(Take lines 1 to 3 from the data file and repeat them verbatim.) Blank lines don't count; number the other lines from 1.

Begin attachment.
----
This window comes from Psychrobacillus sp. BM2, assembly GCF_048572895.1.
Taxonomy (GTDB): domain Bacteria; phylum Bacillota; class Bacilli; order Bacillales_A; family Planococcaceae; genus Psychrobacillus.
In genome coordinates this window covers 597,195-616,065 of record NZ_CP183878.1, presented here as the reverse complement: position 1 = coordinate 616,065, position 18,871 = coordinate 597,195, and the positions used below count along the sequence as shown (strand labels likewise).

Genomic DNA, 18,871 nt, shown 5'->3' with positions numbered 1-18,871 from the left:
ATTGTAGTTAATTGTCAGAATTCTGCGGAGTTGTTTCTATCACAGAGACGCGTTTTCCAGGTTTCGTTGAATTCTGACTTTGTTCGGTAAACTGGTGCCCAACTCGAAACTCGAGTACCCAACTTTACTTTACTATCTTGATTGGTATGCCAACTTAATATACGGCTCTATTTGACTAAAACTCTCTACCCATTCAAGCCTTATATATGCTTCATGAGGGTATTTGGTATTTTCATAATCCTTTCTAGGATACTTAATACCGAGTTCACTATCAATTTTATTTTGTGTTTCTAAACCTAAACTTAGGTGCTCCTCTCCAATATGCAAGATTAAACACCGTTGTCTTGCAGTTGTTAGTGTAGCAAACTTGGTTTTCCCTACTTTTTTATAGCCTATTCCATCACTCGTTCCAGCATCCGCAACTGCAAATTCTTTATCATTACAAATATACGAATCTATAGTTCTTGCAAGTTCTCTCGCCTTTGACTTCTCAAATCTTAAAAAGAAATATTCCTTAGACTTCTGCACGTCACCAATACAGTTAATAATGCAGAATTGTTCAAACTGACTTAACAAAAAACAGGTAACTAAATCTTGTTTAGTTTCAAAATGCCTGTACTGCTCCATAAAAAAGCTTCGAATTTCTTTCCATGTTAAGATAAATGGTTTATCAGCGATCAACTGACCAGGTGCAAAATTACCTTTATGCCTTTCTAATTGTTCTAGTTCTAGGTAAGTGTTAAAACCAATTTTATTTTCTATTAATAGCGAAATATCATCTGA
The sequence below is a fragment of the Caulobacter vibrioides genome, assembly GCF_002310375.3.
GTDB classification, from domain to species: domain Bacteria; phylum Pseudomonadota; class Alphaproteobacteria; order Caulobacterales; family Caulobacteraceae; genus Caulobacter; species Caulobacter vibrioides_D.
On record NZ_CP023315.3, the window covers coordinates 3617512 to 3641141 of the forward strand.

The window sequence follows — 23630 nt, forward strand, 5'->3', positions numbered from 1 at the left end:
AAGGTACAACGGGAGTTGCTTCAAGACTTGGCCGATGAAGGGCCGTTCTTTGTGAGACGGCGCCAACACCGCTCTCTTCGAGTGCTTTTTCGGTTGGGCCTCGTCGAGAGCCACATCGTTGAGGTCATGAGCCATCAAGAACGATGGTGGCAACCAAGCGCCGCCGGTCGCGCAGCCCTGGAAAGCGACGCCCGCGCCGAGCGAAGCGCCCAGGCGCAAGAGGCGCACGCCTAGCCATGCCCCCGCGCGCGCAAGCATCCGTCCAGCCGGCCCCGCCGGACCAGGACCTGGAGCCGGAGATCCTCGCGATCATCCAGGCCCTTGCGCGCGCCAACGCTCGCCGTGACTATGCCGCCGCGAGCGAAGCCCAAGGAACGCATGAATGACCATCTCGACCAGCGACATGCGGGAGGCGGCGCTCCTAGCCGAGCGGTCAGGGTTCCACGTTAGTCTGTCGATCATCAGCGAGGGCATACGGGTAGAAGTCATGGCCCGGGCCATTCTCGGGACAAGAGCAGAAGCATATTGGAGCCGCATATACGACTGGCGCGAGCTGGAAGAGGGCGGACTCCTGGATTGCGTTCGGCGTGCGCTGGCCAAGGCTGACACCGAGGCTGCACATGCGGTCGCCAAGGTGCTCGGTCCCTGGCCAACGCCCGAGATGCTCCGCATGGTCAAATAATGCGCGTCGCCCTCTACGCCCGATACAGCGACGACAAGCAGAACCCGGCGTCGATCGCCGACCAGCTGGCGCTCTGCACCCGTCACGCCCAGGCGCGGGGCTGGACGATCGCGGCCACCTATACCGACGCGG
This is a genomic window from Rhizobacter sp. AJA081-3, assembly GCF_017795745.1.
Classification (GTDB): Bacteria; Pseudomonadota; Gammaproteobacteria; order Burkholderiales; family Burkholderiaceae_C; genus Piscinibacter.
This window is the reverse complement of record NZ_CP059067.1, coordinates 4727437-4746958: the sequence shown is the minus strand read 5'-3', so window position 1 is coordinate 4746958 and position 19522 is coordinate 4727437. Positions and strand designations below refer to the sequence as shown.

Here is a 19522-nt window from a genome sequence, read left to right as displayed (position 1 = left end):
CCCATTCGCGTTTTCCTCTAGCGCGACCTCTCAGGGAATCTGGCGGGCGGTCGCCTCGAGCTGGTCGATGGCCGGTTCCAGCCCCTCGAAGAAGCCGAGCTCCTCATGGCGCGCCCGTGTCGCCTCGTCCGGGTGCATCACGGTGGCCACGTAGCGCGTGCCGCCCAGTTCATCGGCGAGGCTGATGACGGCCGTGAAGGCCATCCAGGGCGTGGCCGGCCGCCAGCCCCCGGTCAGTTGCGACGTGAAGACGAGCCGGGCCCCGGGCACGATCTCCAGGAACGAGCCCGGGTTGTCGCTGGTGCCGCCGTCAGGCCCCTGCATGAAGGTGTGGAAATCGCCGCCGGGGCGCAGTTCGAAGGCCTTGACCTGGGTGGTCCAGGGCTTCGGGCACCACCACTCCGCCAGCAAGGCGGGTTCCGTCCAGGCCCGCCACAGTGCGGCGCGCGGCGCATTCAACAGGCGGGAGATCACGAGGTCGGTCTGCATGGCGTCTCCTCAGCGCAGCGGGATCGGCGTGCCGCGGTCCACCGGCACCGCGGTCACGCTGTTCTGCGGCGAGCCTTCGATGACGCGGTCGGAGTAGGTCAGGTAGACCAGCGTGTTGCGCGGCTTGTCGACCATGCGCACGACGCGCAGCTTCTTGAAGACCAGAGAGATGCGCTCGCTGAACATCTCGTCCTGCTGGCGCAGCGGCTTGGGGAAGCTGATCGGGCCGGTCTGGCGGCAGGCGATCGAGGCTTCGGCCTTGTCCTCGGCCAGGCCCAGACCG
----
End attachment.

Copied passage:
This window comes from Psychrobacillus sp. BM2, assembly GCF_048572895.1.
Taxonomy (GTDB): domain Bacteria; phylum Bacillota; class Bacilli; order Bacillales_A; family Planococcaceae; genus Psychrobacillus.
In genome coordinates this window covers 597,195-616,065 of record NZ_CP183878.1, presented here as the reverse complement: position 1 = coordinate 616,065, position 18,871 = coordinate 597,195, and the positions used below count along the sequence as shown (strand labels likewise).